Rotterdam has recently announced a mass architectural renewal plan and an investment of €233 million divided among seven different projects to improve the sustainability of the city by planting trees. With the slogan ‘Rotterdam, onwards stronger’ the city aims to leave behind the legacy of the ‘concrete nightmare’, counter the impact that coronavirus left, embrace greenness and continue to improve the quality of life, as well as the attractiveness of the city. Moreover, playgrounds and sports fields will also be developed. The city of Rotterdam declared that the project which is planned to be completed in ten years, but the initial renders have already been published.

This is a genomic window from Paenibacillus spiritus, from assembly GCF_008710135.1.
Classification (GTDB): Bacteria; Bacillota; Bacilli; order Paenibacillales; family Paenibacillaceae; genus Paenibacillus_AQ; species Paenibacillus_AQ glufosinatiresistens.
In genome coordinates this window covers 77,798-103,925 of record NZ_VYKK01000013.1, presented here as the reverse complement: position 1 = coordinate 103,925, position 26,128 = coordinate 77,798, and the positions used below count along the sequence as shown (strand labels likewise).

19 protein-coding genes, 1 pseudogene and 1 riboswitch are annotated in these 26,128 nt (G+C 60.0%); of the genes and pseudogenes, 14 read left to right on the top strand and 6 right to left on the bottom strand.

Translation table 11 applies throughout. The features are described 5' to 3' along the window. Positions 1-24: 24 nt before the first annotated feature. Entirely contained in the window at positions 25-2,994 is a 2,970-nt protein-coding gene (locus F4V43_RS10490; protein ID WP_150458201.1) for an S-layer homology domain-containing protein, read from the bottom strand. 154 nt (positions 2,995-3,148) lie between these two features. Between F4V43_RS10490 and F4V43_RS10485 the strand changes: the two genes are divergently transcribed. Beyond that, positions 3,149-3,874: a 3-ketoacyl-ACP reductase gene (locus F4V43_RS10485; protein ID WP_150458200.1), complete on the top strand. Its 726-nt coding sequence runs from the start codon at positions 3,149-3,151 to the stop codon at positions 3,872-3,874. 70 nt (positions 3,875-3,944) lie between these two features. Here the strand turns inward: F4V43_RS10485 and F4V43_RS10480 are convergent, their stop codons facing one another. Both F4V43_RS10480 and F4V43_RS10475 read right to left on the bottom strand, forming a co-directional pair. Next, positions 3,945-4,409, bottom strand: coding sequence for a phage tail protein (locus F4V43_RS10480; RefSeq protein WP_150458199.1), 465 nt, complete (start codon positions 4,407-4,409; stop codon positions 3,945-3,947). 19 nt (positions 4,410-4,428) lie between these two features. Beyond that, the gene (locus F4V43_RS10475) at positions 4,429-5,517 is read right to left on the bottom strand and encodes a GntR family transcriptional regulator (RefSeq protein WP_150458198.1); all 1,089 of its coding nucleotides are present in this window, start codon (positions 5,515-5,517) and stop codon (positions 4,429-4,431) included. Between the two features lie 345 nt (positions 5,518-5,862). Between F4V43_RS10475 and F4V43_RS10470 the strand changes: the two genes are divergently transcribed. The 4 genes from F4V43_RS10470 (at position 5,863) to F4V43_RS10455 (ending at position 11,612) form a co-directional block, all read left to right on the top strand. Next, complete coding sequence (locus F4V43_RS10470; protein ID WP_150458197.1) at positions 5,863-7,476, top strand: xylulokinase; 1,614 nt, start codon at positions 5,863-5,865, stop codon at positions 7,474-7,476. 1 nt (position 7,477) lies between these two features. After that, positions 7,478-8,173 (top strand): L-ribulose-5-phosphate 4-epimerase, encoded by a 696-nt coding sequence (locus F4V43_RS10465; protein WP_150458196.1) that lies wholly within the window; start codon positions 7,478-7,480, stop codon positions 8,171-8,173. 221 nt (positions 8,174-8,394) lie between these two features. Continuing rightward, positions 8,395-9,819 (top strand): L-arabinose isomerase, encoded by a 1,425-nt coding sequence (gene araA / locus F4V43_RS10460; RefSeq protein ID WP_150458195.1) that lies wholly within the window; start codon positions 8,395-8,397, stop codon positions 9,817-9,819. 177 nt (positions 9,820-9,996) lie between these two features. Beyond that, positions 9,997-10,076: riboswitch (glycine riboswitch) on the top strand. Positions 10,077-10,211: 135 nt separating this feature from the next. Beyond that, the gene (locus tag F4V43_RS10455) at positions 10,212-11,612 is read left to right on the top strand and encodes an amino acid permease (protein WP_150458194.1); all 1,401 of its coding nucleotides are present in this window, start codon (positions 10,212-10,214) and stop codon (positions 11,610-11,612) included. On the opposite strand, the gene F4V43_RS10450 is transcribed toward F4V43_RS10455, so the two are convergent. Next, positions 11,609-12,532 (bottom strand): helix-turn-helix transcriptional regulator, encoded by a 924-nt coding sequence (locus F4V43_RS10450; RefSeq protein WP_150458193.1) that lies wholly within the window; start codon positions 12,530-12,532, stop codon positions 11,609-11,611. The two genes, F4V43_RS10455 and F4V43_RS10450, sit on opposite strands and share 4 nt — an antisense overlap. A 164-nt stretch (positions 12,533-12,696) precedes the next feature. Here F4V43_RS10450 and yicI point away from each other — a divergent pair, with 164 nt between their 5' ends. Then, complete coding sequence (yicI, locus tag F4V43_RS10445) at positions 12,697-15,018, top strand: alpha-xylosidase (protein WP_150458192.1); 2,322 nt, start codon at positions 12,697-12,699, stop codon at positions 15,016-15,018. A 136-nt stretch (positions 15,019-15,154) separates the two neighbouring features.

Cities often hide treasures in abandoned areas, unknown places that hold undiscovered beauty and display a country's cultural intrinsic identity. Urban renewal projects preserve the uniqueness of a city’s character and create numerous opportunities for individuals, transforming living experiences and forming united communities. The notable European renewal programmes presented are currently playing a key role in building the cities of tomorrow, our future living.